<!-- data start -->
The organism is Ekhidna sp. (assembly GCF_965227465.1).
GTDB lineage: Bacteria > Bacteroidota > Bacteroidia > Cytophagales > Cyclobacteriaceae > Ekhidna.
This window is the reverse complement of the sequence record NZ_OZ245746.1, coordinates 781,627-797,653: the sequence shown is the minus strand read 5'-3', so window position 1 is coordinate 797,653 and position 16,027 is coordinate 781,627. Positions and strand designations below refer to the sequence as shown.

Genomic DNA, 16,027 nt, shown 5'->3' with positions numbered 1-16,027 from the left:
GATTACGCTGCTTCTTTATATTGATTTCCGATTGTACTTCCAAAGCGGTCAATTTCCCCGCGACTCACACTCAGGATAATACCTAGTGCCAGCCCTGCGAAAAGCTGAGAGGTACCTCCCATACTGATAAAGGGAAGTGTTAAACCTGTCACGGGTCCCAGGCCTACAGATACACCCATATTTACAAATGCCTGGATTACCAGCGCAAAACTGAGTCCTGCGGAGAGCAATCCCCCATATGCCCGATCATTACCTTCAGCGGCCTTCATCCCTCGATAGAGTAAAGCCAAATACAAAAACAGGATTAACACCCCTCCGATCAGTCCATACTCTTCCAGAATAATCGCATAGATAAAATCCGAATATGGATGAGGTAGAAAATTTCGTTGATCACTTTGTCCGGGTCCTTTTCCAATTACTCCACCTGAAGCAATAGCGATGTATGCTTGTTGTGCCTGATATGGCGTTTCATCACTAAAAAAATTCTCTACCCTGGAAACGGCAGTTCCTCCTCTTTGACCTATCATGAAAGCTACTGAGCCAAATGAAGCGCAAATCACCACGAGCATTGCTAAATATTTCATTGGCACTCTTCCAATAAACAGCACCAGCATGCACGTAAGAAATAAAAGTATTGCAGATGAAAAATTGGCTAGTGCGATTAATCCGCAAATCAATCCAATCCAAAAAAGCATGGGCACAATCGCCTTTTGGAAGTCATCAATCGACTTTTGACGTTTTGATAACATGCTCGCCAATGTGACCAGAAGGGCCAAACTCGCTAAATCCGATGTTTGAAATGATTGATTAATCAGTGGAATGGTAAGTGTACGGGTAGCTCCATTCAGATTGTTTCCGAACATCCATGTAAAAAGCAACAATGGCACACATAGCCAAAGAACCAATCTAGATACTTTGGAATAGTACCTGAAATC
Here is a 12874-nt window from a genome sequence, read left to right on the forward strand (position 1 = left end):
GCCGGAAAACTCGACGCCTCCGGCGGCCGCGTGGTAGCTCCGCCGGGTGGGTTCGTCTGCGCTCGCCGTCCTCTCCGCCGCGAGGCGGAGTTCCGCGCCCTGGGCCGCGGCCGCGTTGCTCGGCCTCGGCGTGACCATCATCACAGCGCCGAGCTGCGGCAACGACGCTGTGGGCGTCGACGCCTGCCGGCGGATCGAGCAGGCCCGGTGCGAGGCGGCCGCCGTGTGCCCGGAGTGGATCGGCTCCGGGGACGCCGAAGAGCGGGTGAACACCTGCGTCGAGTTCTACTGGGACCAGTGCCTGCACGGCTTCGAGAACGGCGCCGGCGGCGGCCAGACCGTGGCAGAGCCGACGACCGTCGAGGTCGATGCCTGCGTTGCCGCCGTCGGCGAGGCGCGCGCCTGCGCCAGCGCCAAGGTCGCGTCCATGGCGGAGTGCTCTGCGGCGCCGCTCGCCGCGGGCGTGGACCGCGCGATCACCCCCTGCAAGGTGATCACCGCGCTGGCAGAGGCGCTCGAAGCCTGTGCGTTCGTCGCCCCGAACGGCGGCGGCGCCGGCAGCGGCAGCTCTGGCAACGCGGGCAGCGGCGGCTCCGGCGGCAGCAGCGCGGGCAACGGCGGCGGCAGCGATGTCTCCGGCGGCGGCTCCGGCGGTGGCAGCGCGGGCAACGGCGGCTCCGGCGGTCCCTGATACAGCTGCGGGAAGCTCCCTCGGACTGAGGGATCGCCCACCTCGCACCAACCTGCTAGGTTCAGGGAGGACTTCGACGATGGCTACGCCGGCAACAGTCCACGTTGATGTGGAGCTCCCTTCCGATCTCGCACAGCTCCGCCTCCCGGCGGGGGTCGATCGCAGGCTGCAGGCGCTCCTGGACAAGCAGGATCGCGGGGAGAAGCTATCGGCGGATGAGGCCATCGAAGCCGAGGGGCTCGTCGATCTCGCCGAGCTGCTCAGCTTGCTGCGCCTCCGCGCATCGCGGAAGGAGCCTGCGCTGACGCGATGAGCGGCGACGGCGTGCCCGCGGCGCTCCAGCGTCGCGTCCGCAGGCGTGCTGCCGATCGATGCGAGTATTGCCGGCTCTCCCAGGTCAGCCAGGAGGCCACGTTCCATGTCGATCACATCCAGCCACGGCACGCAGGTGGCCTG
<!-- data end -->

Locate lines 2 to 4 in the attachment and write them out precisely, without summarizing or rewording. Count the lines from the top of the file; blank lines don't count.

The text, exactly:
GTDB lineage: Bacteria > Bacteroidota > Bacteroidia > Cytophagales > Cyclobacteriaceae > Ekhidna.
This window is the reverse complement of the sequence record NZ_OZ245746.1, coordinates 781,627-797,653: the sequence shown is the minus strand read 5'-3', so window position 1 is coordinate 797,653 and position 16,027 is coordinate 781,627. Positions and strand designations below refer to the sequence as shown.

Genomic DNA, 16,027 nt, shown 5'->3' with positions numbered 1-16,027 from the left: